2

votes

What "hooked" you? Was it the pain you suffered before Paleo, or the science and discovering the reason behind your pain.?

Answered on August 19, 2014
Created February 24, 2012 at 9:17 PM

Just a quick question...

I think the years I spent suffering every Gluten related issue helped "sink the Paleo hook deeper" than if I'd never been ignored, humiliated, and chastised by those MDs practicing CW. However, I am also fascinated by the science behind Paleo.

So what say you? was it the pain, or the science, that "hooked" you?

246ebf68e35743f62e5e187891b9cba0

(21430)

on February 26, 2012
at 03:15 AM

Shah, I think poor old Barry suffered from competition from another carb-focused eating regime made popular at that time, and didnt get a lot of credit until the birth of our modern "paleosphere".

Fb67dc30cead043d1d13ea503a3044dc

(3280)

on February 26, 2012
at 02:57 AM

Thanks JJ, much appreciate the information.

5e5ff249c9161b8cd96d7eff6043bc3a

(4713)

on February 26, 2012
at 02:22 AM

+1 for the Say Anything... reference

518bce04b12cd77741237e1f61075194

(11577)

on February 26, 2012
at 02:01 AM

Also, jealous on the "couldn't gain weight if I tried", my boyfriends the same way- he could be in the middle of back-to-back finals and eating whatever crap he wanted to without exercising and be losing weight. His skin suffers too though-trade offs!

00449518f8c762919823012518e19bf5

(0)

on February 26, 2012
at 02:00 AM

My story is the same Anondson's.

518bce04b12cd77741237e1f61075194

(11577)

on February 26, 2012
at 12:50 AM

We actually did a series of surveys at my university and people gained an average of 8 lbs (mixed male/female) in first year. I think the trick is you don't stop gaining after first year- it just gets worse as everything gets busier!

77877f762c40637911396daa19b53094

(78467)

on February 25, 2012
at 08:15 PM

Barry Sears was talking "Paleo in 1996'". He was and is still very saturated fatpobic, but to his credit he allowed 40% carbs.

77877f762c40637911396daa19b53094

(78467)

on February 25, 2012
at 08:10 PM

In 1974 it was the "Freshman 10" Now it's the "Freshamn 15", which you seem to imply needs to be updated once more to the "Freshman 20". This is really scarey. :(

9b0310b623f8ed289c9571ab3a58a142

(384)

on February 25, 2012
at 04:28 AM

I hear you on being constantly stressed out. I have also seen friends become 'more to love' as their studies bore down on them. Thankfully I'm one who couldn't gain weight if I tried, but my complexion suffers from all the stress.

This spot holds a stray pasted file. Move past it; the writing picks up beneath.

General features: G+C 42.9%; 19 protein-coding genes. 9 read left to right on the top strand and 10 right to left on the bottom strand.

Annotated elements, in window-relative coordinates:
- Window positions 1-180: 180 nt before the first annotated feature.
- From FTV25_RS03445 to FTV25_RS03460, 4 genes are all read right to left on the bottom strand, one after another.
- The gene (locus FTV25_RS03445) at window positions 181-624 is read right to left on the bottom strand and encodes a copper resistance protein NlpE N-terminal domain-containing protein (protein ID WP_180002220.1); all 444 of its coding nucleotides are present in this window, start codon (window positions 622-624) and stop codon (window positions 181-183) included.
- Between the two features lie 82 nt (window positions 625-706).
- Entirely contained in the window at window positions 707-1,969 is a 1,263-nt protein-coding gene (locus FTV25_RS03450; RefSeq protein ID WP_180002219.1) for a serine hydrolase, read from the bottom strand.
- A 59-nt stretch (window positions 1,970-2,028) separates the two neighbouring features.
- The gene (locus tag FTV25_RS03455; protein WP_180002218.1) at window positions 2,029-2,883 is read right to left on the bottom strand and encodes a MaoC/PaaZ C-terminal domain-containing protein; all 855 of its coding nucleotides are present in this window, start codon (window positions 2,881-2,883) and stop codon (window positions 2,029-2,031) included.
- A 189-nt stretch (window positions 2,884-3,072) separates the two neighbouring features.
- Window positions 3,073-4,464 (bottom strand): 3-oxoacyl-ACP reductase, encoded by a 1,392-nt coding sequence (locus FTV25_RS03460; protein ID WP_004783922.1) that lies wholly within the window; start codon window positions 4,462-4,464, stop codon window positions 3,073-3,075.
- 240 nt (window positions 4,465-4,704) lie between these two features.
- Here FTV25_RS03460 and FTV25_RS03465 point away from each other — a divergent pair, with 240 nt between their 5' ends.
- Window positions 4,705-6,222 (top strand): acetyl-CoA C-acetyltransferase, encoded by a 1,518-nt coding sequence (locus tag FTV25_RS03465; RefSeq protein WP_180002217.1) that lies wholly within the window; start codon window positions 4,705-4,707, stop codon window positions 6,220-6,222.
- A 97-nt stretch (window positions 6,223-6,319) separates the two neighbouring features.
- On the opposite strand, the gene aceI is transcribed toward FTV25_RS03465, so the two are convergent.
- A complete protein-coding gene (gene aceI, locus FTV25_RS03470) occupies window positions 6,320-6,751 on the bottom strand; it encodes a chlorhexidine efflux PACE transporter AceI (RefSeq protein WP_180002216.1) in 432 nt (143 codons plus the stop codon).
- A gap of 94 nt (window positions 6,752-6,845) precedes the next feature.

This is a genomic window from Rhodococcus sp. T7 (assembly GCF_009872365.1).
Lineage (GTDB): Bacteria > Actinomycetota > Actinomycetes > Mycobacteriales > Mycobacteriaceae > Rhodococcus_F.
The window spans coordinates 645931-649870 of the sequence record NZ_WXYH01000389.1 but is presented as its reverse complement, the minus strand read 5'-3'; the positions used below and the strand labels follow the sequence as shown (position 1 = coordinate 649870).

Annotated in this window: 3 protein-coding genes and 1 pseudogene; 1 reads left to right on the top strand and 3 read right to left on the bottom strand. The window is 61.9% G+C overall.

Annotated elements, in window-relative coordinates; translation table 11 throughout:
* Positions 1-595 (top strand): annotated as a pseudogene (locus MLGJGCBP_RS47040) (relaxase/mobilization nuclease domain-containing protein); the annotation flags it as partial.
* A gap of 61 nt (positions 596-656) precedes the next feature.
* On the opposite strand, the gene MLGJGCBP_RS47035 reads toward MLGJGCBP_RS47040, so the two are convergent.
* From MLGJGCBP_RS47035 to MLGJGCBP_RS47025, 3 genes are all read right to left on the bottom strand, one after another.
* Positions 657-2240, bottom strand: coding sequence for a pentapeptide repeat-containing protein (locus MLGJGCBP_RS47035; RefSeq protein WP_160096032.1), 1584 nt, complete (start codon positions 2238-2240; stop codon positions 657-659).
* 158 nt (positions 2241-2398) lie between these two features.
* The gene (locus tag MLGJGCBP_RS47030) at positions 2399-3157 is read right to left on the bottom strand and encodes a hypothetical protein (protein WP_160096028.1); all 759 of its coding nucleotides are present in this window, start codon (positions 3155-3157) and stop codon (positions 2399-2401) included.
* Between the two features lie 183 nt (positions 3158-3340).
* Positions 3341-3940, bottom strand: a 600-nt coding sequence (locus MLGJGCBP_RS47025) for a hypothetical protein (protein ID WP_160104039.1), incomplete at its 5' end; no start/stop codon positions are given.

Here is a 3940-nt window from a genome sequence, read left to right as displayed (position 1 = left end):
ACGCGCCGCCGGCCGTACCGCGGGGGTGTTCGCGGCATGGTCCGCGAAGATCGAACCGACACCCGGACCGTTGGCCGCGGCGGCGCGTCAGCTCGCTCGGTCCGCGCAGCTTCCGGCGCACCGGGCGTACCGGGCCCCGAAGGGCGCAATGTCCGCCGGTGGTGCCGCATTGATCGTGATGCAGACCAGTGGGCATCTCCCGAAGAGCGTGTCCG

35ba1f50dad25c85ac1aa2599fe5c5cb

(2485)

on February 25, 2012
at 03:41 AM

And no, eliminating gluten grains, sugar, white flour and PUFA have not made a difference in my symptoms or in my sodium tolerance. Sodium control dropped about 80% of my vertigo attacks though, so there's not a lot left to change. I have heard from other people that dropping gluten grains makes a difference for them, but not for me.

35ba1f50dad25c85ac1aa2599fe5c5cb

(2485)

on February 25, 2012
at 03:39 AM

If I eat them occasionally AND don't exceed my personal daily sodium levels then yes, I can have those things in small servings. For instance I get an uncured natural bacon with only 140mg for two slices that can sometimes fit into my day, but an 800mg bratwurst will bring on an attack.

Fb67dc30cead043d1d13ea503a3044dc

(3280)

on February 25, 2012
at 02:08 AM

Did eliminating foods like gluten grains, sugar, white flour, and PUFA improve your symptoms overall? Does it make you more tolerant to the occasional bacon treat?

Fb67dc30cead043d1d13ea503a3044dc

(3280)

on February 25, 2012
at 02:07 AM

So eating high sodium foods occasionally doesn't lay you out? I have a friend with Meniere's who I wish would go Paleo, which is why I ask. A little salt and she is down for 2-3 days.

Medium avatar

(4878)

on February 25, 2012
at 02:01 AM

OMG "So I came back to Paleo, like a lover who storms out and says bad things, then ends up a few hours later at the window with a boombox over his head professing his love and apologies." I've soooo been there...

Medium avatar

(4878)

on February 24, 2012
at 10:58 PM

Hey, I learned about Paleo from watching my raw fed dog grow young on a Prey Model Diet. I feel your pain. I wish I'd started sooner, but seeing his cohort fall apart...set the hook as well.

791a3fe72265daf1eba4b9f29d897f8c

(143)

on February 24, 2012
at 10:25 PM

Results are hard to argue with. For me, it was having inexplicable health problems, changing my diet drastically, and seeing everything melt away as a result - turned out to be sensitivities to many of the foods eschewed by the Paleo diet. So "pain" was a driver, but the benefit was the reason I sustained it.

Medium avatar

(4878)

on February 24, 2012
at 09:58 PM

Hey, results wasn't an option!!! With good reason...I'm assuming it was the emotional satisfaction of "hey, this works." that set the hook?

77877f762c40637911396daa19b53094

(78467)

on February 24, 2012
at 09:56 PM

I would go even a little bit further. I was never this good at thirty or even twenty. Good times!

A1081af52b61372dbb3ed572d88968f4

(425)

on February 24, 2012
at 09:50 PM

The results - exactly! I didn't have any 'pain' per-se - i.e. anything I was trying to fix. But by following the science and trying experiments, the results have been profoundly compelling. Previously, I just didn't know I could feel like 30 at 50 :-)

  • Size75 avatar

    asked by

    (4878)
  • Views
    1.8K
  • Last Activity
    1460D AGO
Frontpage book